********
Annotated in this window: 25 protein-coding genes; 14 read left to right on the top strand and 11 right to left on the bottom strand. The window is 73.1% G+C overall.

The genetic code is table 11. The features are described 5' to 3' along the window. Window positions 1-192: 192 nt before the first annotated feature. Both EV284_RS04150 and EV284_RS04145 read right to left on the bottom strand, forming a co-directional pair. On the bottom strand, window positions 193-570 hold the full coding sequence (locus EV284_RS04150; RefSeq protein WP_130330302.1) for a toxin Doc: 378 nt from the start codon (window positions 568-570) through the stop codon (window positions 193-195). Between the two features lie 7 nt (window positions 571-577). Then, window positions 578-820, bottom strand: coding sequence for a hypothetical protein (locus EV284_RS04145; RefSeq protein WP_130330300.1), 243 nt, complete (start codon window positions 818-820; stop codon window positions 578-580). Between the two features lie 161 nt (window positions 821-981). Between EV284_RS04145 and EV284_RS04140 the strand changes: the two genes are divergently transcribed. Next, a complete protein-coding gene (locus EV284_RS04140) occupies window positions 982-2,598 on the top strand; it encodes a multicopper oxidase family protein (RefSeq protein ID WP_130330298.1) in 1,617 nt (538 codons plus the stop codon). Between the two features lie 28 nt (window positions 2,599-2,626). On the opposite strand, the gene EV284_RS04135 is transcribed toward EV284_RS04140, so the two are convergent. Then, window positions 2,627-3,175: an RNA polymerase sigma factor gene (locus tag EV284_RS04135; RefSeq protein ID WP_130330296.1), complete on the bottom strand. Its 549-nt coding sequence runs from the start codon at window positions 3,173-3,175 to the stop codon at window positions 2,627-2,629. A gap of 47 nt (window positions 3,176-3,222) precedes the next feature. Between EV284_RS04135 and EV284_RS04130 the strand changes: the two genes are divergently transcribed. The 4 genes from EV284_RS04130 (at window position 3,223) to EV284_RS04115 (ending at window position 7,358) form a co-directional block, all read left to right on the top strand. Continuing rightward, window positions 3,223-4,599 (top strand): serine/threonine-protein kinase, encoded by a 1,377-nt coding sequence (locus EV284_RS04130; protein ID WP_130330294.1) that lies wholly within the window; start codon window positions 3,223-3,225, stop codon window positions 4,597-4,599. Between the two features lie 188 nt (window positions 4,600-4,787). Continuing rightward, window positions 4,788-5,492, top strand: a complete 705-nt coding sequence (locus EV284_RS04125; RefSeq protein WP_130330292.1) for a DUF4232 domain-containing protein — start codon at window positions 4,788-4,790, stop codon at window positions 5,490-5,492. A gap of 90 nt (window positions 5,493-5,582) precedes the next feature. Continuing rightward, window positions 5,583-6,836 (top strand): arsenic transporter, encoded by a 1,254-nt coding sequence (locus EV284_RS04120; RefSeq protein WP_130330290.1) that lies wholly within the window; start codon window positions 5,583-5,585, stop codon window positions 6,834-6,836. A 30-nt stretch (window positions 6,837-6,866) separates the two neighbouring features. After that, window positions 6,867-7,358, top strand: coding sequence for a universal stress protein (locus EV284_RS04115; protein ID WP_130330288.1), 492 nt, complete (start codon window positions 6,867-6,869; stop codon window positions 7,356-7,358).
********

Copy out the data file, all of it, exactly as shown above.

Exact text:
Annotated in this window: 25 protein-coding genes; 14 read left to right on the top strand and 11 right to left on the bottom strand. The window is 73.1% G+C overall.

The genetic code is table 11. The features are described 5' to 3' along the window. Window positions 1-192: 192 nt before the first annotated feature. Both EV284_RS04150 and EV284_RS04145 read right to left on the bottom strand, forming a co-directional pair. On the bottom strand, window positions 193-570 hold the full coding sequence (locus EV284_RS04150; RefSeq protein WP_130330302.1) for a toxin Doc: 378 nt from the start codon (window positions 568-570) through the stop codon (window positions 193-195). Between the two features lie 7 nt (window positions 571-577). Then, window positions 578-820, bottom strand: coding sequence for a hypothetical protein (locus EV284_RS04145; RefSeq protein WP_130330300.1), 243 nt, complete (start codon window positions 818-820; stop codon window positions 578-580). Between the two features lie 161 nt (window positions 821-981). Between EV284_RS04145 and EV284_RS04140 the strand changes: the two genes are divergently transcribed. Next, a complete protein-coding gene (locus EV284_RS04140) occupies window positions 982-2,598 on the top strand; it encodes a multicopper oxidase family protein (RefSeq protein ID WP_130330298.1) in 1,617 nt (538 codons plus the stop codon). Between the two features lie 28 nt (window positions 2,599-2,626). On the opposite strand, the gene EV284_RS04135 is transcribed toward EV284_RS04140, so the two are convergent. Then, window positions 2,627-3,175: an RNA polymerase sigma factor gene (locus tag EV284_RS04135; RefSeq protein ID WP_130330296.1), complete on the bottom strand. Its 549-nt coding sequence runs from the start codon at window positions 3,173-3,175 to the stop codon at window positions 2,627-2,629. A gap of 47 nt (window positions 3,176-3,222) precedes the next feature. Between EV284_RS04135 and EV284_RS04130 the strand changes: the two genes are divergently transcribed. The 4 genes from EV284_RS04130 (at window position 3,223) to EV284_RS04115 (ending at window position 7,358) form a co-directional block, all read left to right on the top strand. Continuing rightward, window positions 3,223-4,599 (top strand): serine/threonine-protein kinase, encoded by a 1,377-nt coding sequence (locus EV284_RS04130; protein ID WP_130330294.1) that lies wholly within the window; start codon window positions 3,223-3,225, stop codon window positions 4,597-4,599. Between the two features lie 188 nt (window positions 4,600-4,787). Continuing rightward, window positions 4,788-5,492, top strand: a complete 705-nt coding sequence (locus EV284_RS04125; RefSeq protein WP_130330292.1) for a DUF4232 domain-containing protein — start codon at window positions 4,788-4,790, stop codon at window positions 5,490-5,492. A gap of 90 nt (window positions 5,493-5,582) precedes the next feature. Continuing rightward, window positions 5,583-6,836 (top strand): arsenic transporter, encoded by a 1,254-nt coding sequence (locus EV284_RS04120; RefSeq protein WP_130330290.1) that lies wholly within the window; start codon window positions 5,583-5,585, stop codon window positions 6,834-6,836. A 30-nt stretch (window positions 6,837-6,866) separates the two neighbouring features. After that, window positions 6,867-7,358, top strand: coding sequence for a universal stress protein (locus EV284_RS04115; protein ID WP_130330288.1), 492 nt, complete (start codon window positions 6,867-6,869; stop codon window positions 7,356-7,358).